Quote:
Ignition temperature is the temperature at which something catches fire and burns on its own. The ignition temperature of paper is 451 degrees Fahrenheit, or 233 degrees Celsius.

http://www.helium.com/items/37073-the-burning-point-of-paper

A published book is a permanent vehicle [and almost unchanging and unflinching medium. The reader can write on the pages notes and criticism. The reader can redact words and sentences with a magic marker or simply rip out entire pages from the binding...] for a wide variety of political, social, and cultural messages.

The symbolic protest of destroying a book comes when the destroyer and his potential audience knows the political, social, and cultural messages held in a specific book targeted for destruction.

I for one, (though I have never told a single soul this) have destroyed/burned my own personal diary I had written while I was deployed in Iraq during the first Gulf War. Burned and buried the notebook in the sands of Iraq while on guard duty. Much of the content of the singular copy/diary is now gone to lost memory and the inevitable degradation of the books ashes.

I can't say how much of a loss to the world was the destruction of my poorly thought out whiny prose of my war diary but in the grand scheme of things, it didn't register as an itch on the universe's behind. There was never an audience for my diary as it never came to a public fruition.

On the other hand, destroying a television? The theory and practice is just plain stupid. The television itself is not the message but a technological tool. If your going to burn a book out of an ideological protest, what kind of protest would it be if you burned a book with empty blank pages?! Okay, you could in theory film the book burning and then call yourself an avant-garde artist but that's a different story.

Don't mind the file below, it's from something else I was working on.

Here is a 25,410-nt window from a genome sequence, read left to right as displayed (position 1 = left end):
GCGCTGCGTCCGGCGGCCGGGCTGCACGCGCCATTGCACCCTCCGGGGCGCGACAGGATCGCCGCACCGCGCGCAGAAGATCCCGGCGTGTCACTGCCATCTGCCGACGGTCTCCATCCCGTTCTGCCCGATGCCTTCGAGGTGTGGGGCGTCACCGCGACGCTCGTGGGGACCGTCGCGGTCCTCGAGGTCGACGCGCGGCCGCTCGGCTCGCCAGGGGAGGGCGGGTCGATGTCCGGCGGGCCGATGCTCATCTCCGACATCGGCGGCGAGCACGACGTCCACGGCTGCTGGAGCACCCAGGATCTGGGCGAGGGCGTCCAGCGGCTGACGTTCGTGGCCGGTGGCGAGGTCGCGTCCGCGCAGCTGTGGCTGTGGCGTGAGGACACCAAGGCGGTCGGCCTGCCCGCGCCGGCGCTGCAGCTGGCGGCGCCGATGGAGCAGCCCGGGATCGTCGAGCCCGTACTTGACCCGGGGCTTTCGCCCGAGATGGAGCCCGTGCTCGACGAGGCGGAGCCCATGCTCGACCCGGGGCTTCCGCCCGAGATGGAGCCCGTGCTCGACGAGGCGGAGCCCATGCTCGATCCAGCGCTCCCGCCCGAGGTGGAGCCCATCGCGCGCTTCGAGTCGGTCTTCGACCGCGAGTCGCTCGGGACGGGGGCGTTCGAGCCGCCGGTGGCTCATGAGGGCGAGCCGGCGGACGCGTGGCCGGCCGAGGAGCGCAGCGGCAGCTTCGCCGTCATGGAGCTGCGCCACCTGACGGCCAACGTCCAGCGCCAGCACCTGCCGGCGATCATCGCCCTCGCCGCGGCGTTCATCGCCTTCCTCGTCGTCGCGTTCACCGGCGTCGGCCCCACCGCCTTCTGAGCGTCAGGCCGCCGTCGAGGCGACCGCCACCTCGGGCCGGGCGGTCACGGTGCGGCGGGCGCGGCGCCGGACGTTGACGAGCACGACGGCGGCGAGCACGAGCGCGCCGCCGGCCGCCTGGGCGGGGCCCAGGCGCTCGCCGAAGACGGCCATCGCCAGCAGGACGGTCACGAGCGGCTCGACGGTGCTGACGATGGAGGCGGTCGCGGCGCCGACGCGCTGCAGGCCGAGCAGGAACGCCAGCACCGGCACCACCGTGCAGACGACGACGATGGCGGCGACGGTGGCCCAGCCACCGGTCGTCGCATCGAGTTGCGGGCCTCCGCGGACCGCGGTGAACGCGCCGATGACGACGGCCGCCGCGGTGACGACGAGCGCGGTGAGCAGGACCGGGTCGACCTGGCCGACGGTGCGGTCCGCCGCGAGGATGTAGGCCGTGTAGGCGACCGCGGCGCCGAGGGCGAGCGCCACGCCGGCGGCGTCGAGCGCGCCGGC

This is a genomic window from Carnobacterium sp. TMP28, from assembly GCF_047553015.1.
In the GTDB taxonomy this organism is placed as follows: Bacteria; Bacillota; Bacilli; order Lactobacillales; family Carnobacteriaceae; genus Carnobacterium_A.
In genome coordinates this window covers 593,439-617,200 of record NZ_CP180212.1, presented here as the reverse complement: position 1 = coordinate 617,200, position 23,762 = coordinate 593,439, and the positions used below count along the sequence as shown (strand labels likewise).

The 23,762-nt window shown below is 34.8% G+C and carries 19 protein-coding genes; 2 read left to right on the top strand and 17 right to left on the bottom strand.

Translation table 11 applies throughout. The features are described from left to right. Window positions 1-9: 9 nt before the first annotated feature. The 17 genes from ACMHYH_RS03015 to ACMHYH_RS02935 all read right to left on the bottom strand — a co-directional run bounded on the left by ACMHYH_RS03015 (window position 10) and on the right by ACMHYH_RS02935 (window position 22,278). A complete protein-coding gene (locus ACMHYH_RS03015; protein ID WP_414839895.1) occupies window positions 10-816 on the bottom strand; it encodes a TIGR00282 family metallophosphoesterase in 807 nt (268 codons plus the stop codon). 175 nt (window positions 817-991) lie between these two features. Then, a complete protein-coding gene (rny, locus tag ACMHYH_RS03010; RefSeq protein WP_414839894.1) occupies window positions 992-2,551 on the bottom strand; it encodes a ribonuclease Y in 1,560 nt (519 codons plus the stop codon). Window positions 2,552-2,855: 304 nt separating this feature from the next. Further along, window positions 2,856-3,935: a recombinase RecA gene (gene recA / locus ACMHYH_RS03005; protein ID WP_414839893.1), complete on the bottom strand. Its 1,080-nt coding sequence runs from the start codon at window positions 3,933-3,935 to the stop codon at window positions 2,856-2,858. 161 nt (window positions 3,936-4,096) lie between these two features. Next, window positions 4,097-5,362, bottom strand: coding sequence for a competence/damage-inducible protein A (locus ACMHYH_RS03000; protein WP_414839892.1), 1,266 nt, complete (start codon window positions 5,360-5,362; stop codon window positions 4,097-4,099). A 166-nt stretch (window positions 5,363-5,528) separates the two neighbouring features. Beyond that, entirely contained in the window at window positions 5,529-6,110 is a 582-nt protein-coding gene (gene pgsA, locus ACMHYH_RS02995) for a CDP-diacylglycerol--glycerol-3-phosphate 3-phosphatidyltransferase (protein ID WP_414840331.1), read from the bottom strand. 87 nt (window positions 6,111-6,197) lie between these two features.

A television is nothing but a blank diary and the writing can be either by over the air broadcast, via cable television streaming, or direct connection to a DVD or VHS player. The television could also be an empty vessel for a fish aquarium. So basically the act of destroying an empty/contentless television is a useless and senseless Luddite act of destruction/protest.
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maxdancona
 
  2  
Reply Sat 11 Sep, 2010 11:09 am
@mister kitten,
You are being silly Mister Kitten.

I have a copy of Huckleberry Finn which is exactly the same as millions of other copies of Huck Finn. They are completely interchangeable. Every word is exactly the same, every page is exactly the same.

In fact I have lost copies of Huckleberry Finn in the past-- but no worries, my current copy works just as well. These days, copies of books are fungible.

In fact, if you give me $20, I will let you burn my copy of Huckleberry Finn. Seeing as I can buy any one of ten thousand identical copies on Amazon for $4.99, I will make a tidy profit without any harm to me or anyone else.

engineer
 
  1  
Reply Sat 11 Sep, 2010 11:20 am
@maxdancona,